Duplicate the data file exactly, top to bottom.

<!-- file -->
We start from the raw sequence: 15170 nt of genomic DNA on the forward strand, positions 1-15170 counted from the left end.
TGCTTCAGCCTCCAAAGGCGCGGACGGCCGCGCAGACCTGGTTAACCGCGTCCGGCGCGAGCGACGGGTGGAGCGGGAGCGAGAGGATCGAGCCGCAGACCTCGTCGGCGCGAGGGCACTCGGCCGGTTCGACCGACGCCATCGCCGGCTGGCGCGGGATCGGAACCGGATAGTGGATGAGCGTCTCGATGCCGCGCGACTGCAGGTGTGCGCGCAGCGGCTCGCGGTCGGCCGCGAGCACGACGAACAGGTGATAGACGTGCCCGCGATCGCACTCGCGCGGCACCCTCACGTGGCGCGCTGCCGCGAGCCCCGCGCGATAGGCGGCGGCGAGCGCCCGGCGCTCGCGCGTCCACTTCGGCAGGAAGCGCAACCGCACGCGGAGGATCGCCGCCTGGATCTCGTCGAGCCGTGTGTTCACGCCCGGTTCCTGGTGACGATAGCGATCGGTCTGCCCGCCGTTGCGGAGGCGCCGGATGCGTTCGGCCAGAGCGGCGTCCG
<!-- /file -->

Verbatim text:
We start from the raw sequence: 15170 nt of genomic DNA on the forward strand, positions 1-15170 counted from the left end.
TGCTTCAGCCTCCAAAGGCGCGGACGGCCGCGCAGACCTGGTTAACCGCGTCCGGCGCGAGCGACGGGTGGAGCGGGAGCGAGAGGATCGAGCCGCAGACCTCGTCGGCGCGAGGGCACTCGGCCGGTTCGACCGACGCCATCGCCGGCTGGCGCGGGATCGGAACCGGATAGTGGATGAGCGTCTCGATGCCGCGCGACTGCAGGTGTGCGCGCAGCGGCTCGCGGTCGGCCGCGAGCACGACGAACAGGTGATAGACGTGCCCGCGATCGCACTCGCGCGGCACCCTCACGTGGCGCGCTGCCGCGAGCCCCGCGCGATAGGCGGCGGCGAGCGCCCGGCGCTCGCGCGTCCACTTCGGCAGGAAGCGCAACCGCACGCGGAGGATCGCCGCCTGGATCTCGTCGAGCCGTGTGTTCACGCCCGGTTCCTGGTGACGATAGCGATCGGTCTGCCCGCCGTTGCGGAGGCGCCGGATGCGTTCGGCCAGAGCGGCGTCCG